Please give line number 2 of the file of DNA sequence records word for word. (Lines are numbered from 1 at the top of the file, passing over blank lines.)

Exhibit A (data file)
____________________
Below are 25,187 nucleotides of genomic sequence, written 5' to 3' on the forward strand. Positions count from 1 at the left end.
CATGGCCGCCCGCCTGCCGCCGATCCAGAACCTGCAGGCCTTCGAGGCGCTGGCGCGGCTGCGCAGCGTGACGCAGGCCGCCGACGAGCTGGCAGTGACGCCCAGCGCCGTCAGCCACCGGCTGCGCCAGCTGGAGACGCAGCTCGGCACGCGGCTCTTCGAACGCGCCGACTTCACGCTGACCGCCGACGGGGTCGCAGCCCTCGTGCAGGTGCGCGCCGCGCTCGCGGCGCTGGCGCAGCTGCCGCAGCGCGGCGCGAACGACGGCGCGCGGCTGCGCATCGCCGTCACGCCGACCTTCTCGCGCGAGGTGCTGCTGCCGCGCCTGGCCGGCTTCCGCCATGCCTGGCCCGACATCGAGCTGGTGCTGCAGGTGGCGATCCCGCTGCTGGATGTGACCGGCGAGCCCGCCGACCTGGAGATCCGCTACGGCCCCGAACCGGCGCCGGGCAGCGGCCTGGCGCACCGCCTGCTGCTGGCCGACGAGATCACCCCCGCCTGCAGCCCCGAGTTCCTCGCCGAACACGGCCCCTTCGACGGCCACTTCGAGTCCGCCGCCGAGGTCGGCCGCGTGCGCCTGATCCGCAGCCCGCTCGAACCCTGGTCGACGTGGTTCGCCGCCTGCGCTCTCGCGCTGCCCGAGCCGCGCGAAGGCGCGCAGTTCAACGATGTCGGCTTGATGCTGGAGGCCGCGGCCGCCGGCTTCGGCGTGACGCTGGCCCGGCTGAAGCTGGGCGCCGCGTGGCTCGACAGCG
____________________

CATGGCCGCCCGCCTGCCGCCGATCCAGAACCTGCAGGCCTTCGAGGCGCTGGCGCGGCTGCGCAGCGTGACGCAGGCCGCCGACGAGCTGGCAGTGACGCCCAGCGCCGTCAGCCACCGGCTGCGCCAGCTGGAGACGCAGCTCGGCACGCGGCTCTTCGAACGCGCCGACTTCACGCTGACCGCCGACGGGGTCGCAGCCCTCGTGCAGGTGCGCGCCGCGCTCGCGGCGCTGGCGCAGCTGCCGCAGCGCGGCGCGAACGACGGCGCGCGGCTGCGCATCGCCGTCACGCCGACCTTCTCGCGCGAGGTGCTGCTGCCGCGCCTGGCCGGCTTCCGCCATGCCTGGCCCGACATCGAGCTGGTGCTGCAGGTGGCGATCCCGCTGCTGGATGTGACCGGCGAGCCCGCCGACCTGGAGATCCGCTACGGCCCCGAACCGGCGCCGGGCAGCGGCCTGGCGCACCGCCTGCTGCTGGCCGACGAGATCACCCCCGCCTGCAGCCCCGAGTTCCTCGCCGAACACGGCCCCTTCGACGGCCACTTCGAGTCCGCCGCCGAGGTCGGCCGCGTGCGCCTGATCCGCAGCCCGCTCGAACCCTGGTCGACGTGGTTCGCCGCCTGCGCTCTCGCGCTGCCCGAGCCGCGCGAAGGCGCGCAGTTCAACGATGTCGGCTTGATGCTGGAGGCCGCGGCCGCCGGCTTCGGCGTGACGCTGGCCCGGCTGAAGCTGGGCGCCGCGTGGCTCGACAGCG